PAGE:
A mother was allegedly forced to fold up her pram and make her toddler stand on a bus because the driver had told her a cat in a pram was taking up the last pushchair space.
A commuter was taking the First Bus towards Leeds when she noticed another passenger with a toddler appearing to argue with the driver.
Mia Wilson, 23, claimed she heard the driver tell the passenger, who has not been identified, to either fold down the pram and walk on with her child or wait for another bus.
A passenger was apparently told to fold her pram down or stand with her toddler as the pushchair space had already been occupied by a cat in a pram (left)
She tried to intervene and explained to the driver that one of the pram's had a cat inside but he apparently replied saying there were already two prams [which is the limit] on board.
Miss Wilson, from Leeds, said: 'I just found it ridiculous that a cat in a pram would take priority over a child in a pram.
'At first, when I saw the bus driver refuse her on, I stood up and stood by the doors whilst I asked the driver if he knew it was a cat in the pram.
'The driver on the bus said she either had to wait for the next bus or fold her pram down, and she had loads of things under her pram, making it hard for her to fold down.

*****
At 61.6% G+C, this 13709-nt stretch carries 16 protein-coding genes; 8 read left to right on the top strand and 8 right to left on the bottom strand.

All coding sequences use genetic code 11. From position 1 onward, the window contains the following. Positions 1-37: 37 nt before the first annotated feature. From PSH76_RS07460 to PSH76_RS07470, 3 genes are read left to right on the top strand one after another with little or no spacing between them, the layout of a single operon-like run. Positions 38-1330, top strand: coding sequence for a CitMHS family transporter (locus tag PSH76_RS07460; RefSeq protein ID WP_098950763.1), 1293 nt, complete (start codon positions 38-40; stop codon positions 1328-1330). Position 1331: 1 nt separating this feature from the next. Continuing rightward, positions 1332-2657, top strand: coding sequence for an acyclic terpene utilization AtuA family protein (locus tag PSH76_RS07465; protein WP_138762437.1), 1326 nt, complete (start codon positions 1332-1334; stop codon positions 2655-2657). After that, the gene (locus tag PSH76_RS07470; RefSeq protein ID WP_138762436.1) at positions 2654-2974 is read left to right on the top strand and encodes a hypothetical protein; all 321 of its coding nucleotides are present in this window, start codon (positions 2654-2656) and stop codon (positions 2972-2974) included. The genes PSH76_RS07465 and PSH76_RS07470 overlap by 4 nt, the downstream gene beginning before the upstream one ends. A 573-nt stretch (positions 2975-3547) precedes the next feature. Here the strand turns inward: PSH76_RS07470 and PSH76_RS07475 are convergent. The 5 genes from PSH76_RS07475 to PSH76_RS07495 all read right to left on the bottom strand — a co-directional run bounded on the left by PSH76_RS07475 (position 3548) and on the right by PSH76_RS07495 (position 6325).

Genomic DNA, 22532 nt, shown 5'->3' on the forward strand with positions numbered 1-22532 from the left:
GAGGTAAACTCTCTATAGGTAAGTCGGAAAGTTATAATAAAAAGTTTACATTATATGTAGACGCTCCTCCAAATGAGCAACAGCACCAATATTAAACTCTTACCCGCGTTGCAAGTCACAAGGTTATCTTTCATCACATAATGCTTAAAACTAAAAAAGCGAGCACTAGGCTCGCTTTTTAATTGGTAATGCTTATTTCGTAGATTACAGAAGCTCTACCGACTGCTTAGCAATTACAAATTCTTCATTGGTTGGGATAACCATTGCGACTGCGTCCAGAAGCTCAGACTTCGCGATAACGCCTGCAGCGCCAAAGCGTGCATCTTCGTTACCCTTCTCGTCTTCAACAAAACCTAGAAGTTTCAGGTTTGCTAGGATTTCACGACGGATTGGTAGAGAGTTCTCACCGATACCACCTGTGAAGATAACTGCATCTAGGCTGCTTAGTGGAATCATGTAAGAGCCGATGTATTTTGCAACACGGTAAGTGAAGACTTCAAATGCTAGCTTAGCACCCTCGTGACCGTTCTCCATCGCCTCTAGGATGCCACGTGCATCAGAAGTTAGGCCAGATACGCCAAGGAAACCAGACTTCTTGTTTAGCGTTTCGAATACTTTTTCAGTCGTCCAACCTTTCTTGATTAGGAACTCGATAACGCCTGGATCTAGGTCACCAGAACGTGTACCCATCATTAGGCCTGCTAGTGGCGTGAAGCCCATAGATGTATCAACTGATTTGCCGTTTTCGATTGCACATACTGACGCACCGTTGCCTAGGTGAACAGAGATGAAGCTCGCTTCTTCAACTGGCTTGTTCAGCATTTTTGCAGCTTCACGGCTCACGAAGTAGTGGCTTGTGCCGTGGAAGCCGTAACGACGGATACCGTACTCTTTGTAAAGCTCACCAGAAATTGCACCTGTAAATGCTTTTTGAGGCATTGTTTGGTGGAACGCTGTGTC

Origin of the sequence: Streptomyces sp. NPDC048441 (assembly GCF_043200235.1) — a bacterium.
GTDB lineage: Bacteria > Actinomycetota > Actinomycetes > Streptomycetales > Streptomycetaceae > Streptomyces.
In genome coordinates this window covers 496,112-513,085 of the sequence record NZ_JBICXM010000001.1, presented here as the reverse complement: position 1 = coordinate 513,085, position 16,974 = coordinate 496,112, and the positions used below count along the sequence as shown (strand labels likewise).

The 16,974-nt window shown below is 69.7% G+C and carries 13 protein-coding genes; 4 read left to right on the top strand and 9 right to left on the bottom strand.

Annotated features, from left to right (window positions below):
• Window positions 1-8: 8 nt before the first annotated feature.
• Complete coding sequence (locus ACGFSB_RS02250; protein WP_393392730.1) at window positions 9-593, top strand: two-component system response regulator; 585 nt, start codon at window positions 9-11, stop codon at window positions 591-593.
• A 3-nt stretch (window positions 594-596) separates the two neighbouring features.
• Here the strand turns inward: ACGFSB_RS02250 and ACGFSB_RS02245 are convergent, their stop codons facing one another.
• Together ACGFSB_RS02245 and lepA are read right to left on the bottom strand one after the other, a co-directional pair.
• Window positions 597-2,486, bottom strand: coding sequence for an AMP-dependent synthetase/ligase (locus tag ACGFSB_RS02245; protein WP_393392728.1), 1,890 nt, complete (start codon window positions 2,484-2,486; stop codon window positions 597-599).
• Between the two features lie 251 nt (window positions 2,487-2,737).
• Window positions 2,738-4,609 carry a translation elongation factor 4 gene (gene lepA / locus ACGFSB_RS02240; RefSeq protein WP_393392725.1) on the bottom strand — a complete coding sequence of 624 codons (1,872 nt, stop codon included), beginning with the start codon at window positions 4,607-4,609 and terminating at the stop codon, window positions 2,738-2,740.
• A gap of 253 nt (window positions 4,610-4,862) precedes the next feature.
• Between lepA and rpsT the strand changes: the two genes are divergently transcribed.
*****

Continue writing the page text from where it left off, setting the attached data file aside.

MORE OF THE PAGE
'The driver just said only two prams are allowed on at any one time. I even turned to the lady with the cat and asked her if she could move to the other side.
Miss Wilson, who was with her one-year-old toddler Elias, said: 'The lady just got on and thanked me for helping her. She had to put her pram down and her child was crying.
'No matter which way you look at it, I just think it's wrong that a cat has priority on the bus over the child.
A spokesperson from First Leeds said: 'We're sorry to hear that some customers disagreed with the decision made by one of our drivers and we have therefore launched an investigation into this complaint.
'There is limited space on board our buses and therefore some customers will be asked to fold down their pushchairs before boarding.
Also read: 18,000 pot holes reported in Essex last year